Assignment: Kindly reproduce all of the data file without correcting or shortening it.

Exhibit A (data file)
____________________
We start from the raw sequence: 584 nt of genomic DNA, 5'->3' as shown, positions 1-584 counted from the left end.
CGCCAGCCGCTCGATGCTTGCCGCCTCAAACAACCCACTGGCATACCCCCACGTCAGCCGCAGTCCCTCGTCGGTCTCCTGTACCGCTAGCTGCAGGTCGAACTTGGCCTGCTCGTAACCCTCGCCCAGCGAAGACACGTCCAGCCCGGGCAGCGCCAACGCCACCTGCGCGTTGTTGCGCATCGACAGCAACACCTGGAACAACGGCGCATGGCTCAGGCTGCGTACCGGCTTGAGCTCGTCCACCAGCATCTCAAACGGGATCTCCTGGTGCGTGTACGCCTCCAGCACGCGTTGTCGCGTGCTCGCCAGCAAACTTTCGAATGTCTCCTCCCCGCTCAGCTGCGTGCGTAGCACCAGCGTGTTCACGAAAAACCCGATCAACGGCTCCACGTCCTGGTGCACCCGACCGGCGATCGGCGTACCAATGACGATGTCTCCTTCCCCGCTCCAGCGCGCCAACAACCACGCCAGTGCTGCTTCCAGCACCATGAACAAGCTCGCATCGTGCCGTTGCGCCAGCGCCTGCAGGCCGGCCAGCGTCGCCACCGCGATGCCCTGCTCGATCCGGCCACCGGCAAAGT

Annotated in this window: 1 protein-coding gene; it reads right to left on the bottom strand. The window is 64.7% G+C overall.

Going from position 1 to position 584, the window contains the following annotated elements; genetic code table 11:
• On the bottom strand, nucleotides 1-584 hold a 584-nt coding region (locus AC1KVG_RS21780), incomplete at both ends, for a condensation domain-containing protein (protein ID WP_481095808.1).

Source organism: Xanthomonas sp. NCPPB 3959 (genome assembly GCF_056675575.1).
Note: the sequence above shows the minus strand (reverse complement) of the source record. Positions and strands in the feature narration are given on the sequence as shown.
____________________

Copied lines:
We start from the raw sequence: 584 nt of genomic DNA, 5'->3' as shown, positions 1-584 counted from the left end.
CGCCAGCCGCTCGATGCTTGCCGCCTCAAACAACCCACTGGCATACCCCCACGTCAGCCGCAGTCCCTCGTCGGTCTCCTGTACCGCTAGCTGCAGGTCGAACTTGGCCTGCTCGTAACCCTCGCCCAGCGAAGACACGTCCAGCCCGGGCAGCGCCAACGCCACCTGCGCGTTGTTGCGCATCGACAGCAACACCTGGAACAACGGCGCATGGCTCAGGCTGCGTACCGGCTTGAGCTCGTCCACCAGCATCTCAAACGGGATCTCCTGGTGCGTGTACGCCTCCAGCACGCGTTGTCGCGTGCTCGCCAGCAAACTTTCGAATGTCTCCTCCCCGCTCAGCTGCGTGCGTAGCACCAGCGTGTTCACGAAAAACCCGATCAACGGCTCCACGTCCTGGTGCACCCGACCGGCGATCGGCGTACCAATGACGATGTCTCCTTCCCCGCTCCAGCGCGCCAACAACCACGCCAGTGCTGCTTCCAGCACCATGAACAAGCTCGCATCGTGCCGTTGCGCCAGCGCCTGCAGGCCGGCCAGCGTCGCCACCGCGATGCCCTGCTCGATCCGGCCACCGGCAAAGT

Annotated in this window: 1 protein-coding gene; it reads right to left on the bottom strand. The window is 64.7% G+C overall.

Going from position 1 to position 584, the window contains the following annotated elements; genetic code table 11:
• On the bottom strand, nucleotides 1-584 hold a 584-nt coding region (locus AC1KVG_RS21780), incomplete at both ends, for a condensation domain-containing protein (protein ID WP_481095808.1).

Source organism: Xanthomonas sp. NCPPB 3959 (genome assembly GCF_056675575.1).
Note: the sequence above shows the minus strand (reverse complement) of the source record. Positions and strands in the feature narration are given on the sequence as shown.